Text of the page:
Biofumigation for soil health in organic high tunnel and conventional field vegetable production systems
This project tests biofumigation – a soil-borne disease management strategy using natural chemicals from brassicas – as a control for two broad-spectrum diseases that each pose a severe challenge to a different emerging vegetable production system in Kentucky. The fungus Sclerotinia sclerotiorum thrives in cool conditions, and attacks most of the crops grown in a system developed by Kentucky growers to produce organic vegetables year-round in solar heated high tunnels. Another fungus, Phytophthora capsici, spreads in warm weather and attacks many of the crops grown by the increasing number of farmers switching from tobacco to field vegetable production in our region. We hypothesize that biofumigation can be adapted to both the high tunnel and field vegetable system to manage these diseases while building soil organic matter and enhancing soil microbial activity. We are conducting a series of laboratory studies to identify promising biofumigant crops for each disease, followed by on-farm field trials adapting the biofumigation strategy to each system. This research responds to specific emerging disease threats and addresses two of the most important research topics identified by local growers in a survey distributed at a SARE-funded workshop.
- Identify brassica varieties that inhibit survival and growth of S. sclerotiorum and P. capsici in lab-based bioassays.
Determine the potential of brassica residue incorporation and solarization – alone and in combination – to reduce disease pressure from S. sclerotiorum and build biologically active soils in high tunnels used for year-round vegetable production.
Determine the potential for brassica and non-brassica winter cover crops to reduce disease pressure from P. capsici and build biologically active soils in field vegetable production systems.
- Found glucosinolate concentration was highest in aboveground tissue of field-grown mustards (~70 umol/g), moderate in high tunnel-grown mustards (~40 umol/g), and lowest in greenhouse-grown mustards (~25 umol/g).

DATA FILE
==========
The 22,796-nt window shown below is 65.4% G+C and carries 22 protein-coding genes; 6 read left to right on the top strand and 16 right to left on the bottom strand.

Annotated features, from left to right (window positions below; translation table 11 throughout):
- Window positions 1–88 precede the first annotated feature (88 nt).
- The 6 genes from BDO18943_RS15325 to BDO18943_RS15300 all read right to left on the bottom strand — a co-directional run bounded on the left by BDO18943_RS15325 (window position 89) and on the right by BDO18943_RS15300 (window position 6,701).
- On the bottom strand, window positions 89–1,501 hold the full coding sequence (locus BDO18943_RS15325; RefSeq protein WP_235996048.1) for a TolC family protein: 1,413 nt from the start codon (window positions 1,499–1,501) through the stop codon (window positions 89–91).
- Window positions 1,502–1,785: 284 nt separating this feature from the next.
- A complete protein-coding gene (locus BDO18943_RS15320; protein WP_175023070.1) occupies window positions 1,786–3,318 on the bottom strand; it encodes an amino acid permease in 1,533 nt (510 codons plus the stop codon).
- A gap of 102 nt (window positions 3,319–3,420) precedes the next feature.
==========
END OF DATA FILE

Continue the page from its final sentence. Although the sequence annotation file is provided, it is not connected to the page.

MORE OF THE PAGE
Found ‘Pacific Gold’ mustard variety offered a superior combination of biomass production, cold tolerance, and glucosinolate production, relative to other mustards tested.
- Found that high tunnel plantings of ‘Pacific Gold’ mustard offer superior biomass production when planted in March-April for May incorporation, but can survive heat of high tunnel in mid-summer if irrigated regularly. Mustards planted June 30th produced 0.6 kg of fresh aboveground biomass per square meter for incorporation into soil on August 5th.
Found that solarization through August in the high tunnel completely inhibited germination of soil-borne S. sclerotiorum sclerotia.
Found that incorporation of high-tunnel grown ‘Pacific Gold’ mustard offered no more inhibition of sclerotia than incorporation of high-tunnel grown buckwheat.
Found no effect of pulverized ‘Pacific Gold’ mustard incorporation rate (0-16 kg/m2) on germination of S. sclerotiorum in high tunnel soil. High rates required gloves and goggles to handle.
Found no significant effect of solarization or biofumigation on soil microbial activity, as measured by Fluorescein diacetate hydrolysis of soil after treatment.
- Found inverse correlation between ‘Pacific Gold’ mustard incorporation rate (0-16 kg/m2) and growth of yellow squash seedlings, but no evidence that biofumigation inhibited P. capsici in soil.